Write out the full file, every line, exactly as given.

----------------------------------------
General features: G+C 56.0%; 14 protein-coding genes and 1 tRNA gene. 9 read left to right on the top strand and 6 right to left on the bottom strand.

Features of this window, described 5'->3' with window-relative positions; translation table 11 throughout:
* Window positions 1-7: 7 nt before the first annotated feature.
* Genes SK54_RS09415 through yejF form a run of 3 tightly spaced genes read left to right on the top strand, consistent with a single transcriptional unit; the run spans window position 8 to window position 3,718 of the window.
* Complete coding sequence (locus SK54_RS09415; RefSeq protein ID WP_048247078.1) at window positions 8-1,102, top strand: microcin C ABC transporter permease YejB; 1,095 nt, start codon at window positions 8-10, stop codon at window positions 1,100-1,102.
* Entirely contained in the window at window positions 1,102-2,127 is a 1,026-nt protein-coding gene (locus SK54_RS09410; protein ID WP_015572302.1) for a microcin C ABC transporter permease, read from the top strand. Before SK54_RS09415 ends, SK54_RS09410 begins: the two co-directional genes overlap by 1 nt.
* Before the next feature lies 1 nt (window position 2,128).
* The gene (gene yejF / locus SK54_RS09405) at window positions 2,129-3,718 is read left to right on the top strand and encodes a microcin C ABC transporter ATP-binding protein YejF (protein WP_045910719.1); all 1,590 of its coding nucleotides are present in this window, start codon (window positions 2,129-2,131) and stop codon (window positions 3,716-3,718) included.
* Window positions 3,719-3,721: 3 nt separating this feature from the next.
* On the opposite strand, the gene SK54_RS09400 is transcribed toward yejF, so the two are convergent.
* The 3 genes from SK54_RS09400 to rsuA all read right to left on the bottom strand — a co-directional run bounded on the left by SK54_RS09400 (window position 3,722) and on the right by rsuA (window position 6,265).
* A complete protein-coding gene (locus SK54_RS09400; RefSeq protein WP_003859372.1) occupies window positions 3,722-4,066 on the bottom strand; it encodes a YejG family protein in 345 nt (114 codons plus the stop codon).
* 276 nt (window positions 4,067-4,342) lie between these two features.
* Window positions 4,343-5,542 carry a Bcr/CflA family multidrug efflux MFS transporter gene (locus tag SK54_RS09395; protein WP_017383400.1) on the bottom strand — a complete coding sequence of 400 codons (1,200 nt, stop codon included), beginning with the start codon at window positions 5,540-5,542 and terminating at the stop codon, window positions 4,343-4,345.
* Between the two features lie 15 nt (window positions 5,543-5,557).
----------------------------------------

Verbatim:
General features: G+C 56.0%; 14 protein-coding genes and 1 tRNA gene. 9 read left to right on the top strand and 6 right to left on the bottom strand.

Features of this window, described 5'->3' with window-relative positions; translation table 11 throughout:
* Window positions 1-7: 7 nt before the first annotated feature.
* Genes SK54_RS09415 through yejF form a run of 3 tightly spaced genes read left to right on the top strand, consistent with a single transcriptional unit; the run spans window position 8 to window position 3,718 of the window.
* Complete coding sequence (locus SK54_RS09415; RefSeq protein ID WP_048247078.1) at window positions 8-1,102, top strand: microcin C ABC transporter permease YejB; 1,095 nt, start codon at window positions 8-10, stop codon at window positions 1,100-1,102.
* Entirely contained in the window at window positions 1,102-2,127 is a 1,026-nt protein-coding gene (locus SK54_RS09410; protein ID WP_015572302.1) for a microcin C ABC transporter permease, read from the top strand. Before SK54_RS09415 ends, SK54_RS09410 begins: the two co-directional genes overlap by 1 nt.
* Before the next feature lies 1 nt (window position 2,128).
* The gene (gene yejF / locus SK54_RS09405) at window positions 2,129-3,718 is read left to right on the top strand and encodes a microcin C ABC transporter ATP-binding protein YejF (protein WP_045910719.1); all 1,590 of its coding nucleotides are present in this window, start codon (window positions 2,129-2,131) and stop codon (window positions 3,716-3,718) included.
* Window positions 3,719-3,721: 3 nt separating this feature from the next.
* On the opposite strand, the gene SK54_RS09400 is transcribed toward yejF, so the two are convergent.
* The 3 genes from SK54_RS09400 to rsuA all read right to left on the bottom strand — a co-directional run bounded on the left by SK54_RS09400 (window position 3,722) and on the right by rsuA (window position 6,265).
* A complete protein-coding gene (locus SK54_RS09400; RefSeq protein WP_003859372.1) occupies window positions 3,722-4,066 on the bottom strand; it encodes a YejG family protein in 345 nt (114 codons plus the stop codon).
* 276 nt (window positions 4,067-4,342) lie between these two features.
* Window positions 4,343-5,542 carry a Bcr/CflA family multidrug efflux MFS transporter gene (locus tag SK54_RS09395; protein WP_017383400.1) on the bottom strand — a complete coding sequence of 400 codons (1,200 nt, stop codon included), beginning with the start codon at window positions 5,540-5,542 and terminating at the stop codon, window positions 4,343-4,345.
* Between the two features lie 15 nt (window positions 5,543-5,557).